Obama urges rethink on US drug policies as opiod overdoses kill more than traffic accidents
Obama says he wants to find a new approach to those addicted to heroin and prescription drugs. He says that more attention needs to be paid to a problem that kills more people per year in the US than traffic accidents, and it should be given similar importance as the fight against Islamic State.
However, perhaps most importantly, Obama says he wants to change the perception of how drug abuse is viewed as it is “costing lives and it's devastating communities."
"For too long we have viewed the problem of drug abuse generally in our society through the lens of the criminal justice system,” he said, speaking at a drug abuse summit in Atlanta, as cited by Reuters.
More than 29,000 Americans died from drug overdoses in 2014 – more fatalities than occurred in motor vehicle crashes, according to the Centers for Disease Control and Prevention.
"The problem we have right now is treatment is underfunded," Obama said, urging greater steps to be taken to tackle the problem.
In February, Obama announced he is seeking $1.1 billion in new funding to address opioid abuse and a heroin epidemic that has surged across America.
The administration will ask for the increase in spending to be spread over two years to expand access to treatment. The government is already spending $127 million on treatment programs this year.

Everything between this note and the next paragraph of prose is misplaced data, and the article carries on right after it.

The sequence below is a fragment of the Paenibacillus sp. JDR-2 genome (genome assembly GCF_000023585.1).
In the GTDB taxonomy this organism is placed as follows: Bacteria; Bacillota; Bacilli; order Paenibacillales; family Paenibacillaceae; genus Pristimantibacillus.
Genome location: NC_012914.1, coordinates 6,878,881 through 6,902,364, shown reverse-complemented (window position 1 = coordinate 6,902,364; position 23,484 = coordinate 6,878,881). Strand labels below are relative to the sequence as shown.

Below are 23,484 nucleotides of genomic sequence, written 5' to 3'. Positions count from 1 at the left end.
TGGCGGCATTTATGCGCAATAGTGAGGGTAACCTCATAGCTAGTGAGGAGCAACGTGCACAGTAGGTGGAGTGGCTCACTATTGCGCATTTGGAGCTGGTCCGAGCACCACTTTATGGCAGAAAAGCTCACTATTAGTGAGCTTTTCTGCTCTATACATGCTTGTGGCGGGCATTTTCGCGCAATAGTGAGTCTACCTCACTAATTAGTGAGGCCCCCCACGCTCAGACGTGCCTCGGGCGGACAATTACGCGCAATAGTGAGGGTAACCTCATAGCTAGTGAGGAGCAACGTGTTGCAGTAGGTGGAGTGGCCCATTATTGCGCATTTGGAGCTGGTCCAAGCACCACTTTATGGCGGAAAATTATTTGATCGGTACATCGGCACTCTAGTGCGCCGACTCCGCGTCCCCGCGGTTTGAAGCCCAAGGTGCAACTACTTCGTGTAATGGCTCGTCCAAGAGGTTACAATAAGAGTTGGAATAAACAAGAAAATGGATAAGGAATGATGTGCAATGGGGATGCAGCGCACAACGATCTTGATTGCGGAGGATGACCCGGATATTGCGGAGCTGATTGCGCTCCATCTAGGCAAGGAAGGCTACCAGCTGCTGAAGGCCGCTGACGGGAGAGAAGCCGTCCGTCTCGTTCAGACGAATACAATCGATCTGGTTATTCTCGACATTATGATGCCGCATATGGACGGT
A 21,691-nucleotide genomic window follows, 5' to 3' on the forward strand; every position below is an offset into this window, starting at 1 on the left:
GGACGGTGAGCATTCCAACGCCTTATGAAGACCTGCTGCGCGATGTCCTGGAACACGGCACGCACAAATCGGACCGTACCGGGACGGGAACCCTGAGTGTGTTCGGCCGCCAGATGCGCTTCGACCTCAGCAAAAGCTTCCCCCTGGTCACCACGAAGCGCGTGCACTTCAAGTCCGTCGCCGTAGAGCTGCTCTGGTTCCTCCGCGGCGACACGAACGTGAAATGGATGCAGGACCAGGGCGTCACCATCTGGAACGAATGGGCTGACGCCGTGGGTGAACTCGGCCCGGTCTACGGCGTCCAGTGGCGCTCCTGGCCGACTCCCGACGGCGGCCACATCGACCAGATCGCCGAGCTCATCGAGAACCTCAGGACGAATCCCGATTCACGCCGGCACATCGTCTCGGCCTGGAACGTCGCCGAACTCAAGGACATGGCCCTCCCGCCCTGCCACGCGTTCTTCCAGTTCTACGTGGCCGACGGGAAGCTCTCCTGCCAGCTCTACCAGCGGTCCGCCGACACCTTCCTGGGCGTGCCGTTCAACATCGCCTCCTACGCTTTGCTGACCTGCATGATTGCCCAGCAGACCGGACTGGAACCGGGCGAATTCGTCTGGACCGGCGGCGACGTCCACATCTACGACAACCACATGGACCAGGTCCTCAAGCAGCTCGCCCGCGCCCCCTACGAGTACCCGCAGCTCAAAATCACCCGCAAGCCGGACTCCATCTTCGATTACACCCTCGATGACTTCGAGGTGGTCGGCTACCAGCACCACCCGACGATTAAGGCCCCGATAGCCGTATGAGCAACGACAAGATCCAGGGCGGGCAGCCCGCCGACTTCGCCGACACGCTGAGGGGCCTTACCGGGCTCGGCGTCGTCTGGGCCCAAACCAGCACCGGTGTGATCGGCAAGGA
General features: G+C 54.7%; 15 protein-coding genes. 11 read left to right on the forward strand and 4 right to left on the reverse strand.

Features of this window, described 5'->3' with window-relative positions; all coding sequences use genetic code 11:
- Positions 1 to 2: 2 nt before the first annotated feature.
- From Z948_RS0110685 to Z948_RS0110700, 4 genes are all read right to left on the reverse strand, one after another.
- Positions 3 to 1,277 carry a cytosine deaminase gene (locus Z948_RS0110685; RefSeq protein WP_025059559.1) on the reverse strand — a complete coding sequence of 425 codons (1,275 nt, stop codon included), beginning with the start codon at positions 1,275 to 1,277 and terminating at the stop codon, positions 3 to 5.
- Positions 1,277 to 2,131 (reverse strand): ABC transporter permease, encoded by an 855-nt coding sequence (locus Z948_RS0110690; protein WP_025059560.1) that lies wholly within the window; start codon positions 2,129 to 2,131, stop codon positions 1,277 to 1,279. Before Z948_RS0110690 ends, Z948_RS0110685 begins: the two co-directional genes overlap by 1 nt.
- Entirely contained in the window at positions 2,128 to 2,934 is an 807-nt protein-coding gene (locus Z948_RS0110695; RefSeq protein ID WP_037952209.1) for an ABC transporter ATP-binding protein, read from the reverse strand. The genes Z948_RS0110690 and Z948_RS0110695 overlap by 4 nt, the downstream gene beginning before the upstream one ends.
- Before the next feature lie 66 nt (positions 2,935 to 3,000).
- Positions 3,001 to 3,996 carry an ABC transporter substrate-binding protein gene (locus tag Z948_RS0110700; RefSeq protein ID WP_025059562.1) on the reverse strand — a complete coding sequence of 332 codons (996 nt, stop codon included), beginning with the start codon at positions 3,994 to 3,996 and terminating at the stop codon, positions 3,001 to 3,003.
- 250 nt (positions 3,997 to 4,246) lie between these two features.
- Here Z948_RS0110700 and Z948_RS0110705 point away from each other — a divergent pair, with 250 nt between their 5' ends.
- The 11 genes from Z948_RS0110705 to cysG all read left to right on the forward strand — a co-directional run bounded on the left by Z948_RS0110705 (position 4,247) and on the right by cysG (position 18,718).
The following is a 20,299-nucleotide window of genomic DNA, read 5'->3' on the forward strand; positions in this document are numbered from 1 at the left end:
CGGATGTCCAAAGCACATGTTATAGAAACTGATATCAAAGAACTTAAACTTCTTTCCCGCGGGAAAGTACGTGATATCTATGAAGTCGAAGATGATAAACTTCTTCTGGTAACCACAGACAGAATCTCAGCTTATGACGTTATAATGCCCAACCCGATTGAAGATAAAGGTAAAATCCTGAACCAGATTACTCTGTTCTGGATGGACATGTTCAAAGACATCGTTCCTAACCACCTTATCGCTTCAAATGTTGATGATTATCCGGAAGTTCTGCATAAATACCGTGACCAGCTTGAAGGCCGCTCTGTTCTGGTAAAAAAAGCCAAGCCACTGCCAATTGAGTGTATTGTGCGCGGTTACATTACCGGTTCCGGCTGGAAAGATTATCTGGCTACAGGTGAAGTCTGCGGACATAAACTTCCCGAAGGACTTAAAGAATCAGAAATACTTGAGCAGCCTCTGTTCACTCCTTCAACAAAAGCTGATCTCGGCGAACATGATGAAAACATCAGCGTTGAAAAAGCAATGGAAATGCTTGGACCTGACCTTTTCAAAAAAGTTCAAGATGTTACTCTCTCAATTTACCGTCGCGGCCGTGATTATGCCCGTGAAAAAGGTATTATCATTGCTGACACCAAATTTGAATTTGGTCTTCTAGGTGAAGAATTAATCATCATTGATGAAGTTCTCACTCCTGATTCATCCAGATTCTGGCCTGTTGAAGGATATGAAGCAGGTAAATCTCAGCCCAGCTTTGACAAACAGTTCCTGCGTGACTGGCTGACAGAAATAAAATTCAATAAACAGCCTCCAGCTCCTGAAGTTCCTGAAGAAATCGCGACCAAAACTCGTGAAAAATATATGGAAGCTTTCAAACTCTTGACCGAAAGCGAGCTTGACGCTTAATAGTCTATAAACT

Obama even talked about his own drug use in his youth saying that he was lucky that addiction "didn't get its claws in me," except for nicotine. Obama had previously written about using marijuana and cocaine in his book "Dreams from my Father."
However, a recent study by the Boston Medical Center found that more than 90 percent of people who survived a prescription opioid overdose were able to obtain another prescription for the same drugs that nearly killed them.
The findings on chronic pain treatment came from analyzing a national database of 50 million health insurance claims filed from 1999 to 2014. Amongst the data, researchers found nearly 3,000 patients, aged 18 to 64, who were prescribed an opioid for chronic pain and were treated for a nonfatal opioid overdose within 12 years.
“Ninety-one percent got another prescription for an opioid,” said Marc LaRochelle of the Boston Medical Center, a lead author of the study, told the Boston Globe. “It wasn’t because they went down the street and found a new doctor. Seventy percent got it from the doctor who had prescribed before the overdose.”
Facing the epidemic of overdose fatalities head on, the Centers for Disease Control and Prevention (CDC) has urged physicians to cut back on opioid prescriptions and, instead, prescribe physical therapy and non-opioid painkillers. In addition, they suggested that patients taking opioids be required to have periodic urine tests to ensure no abuse is taking place.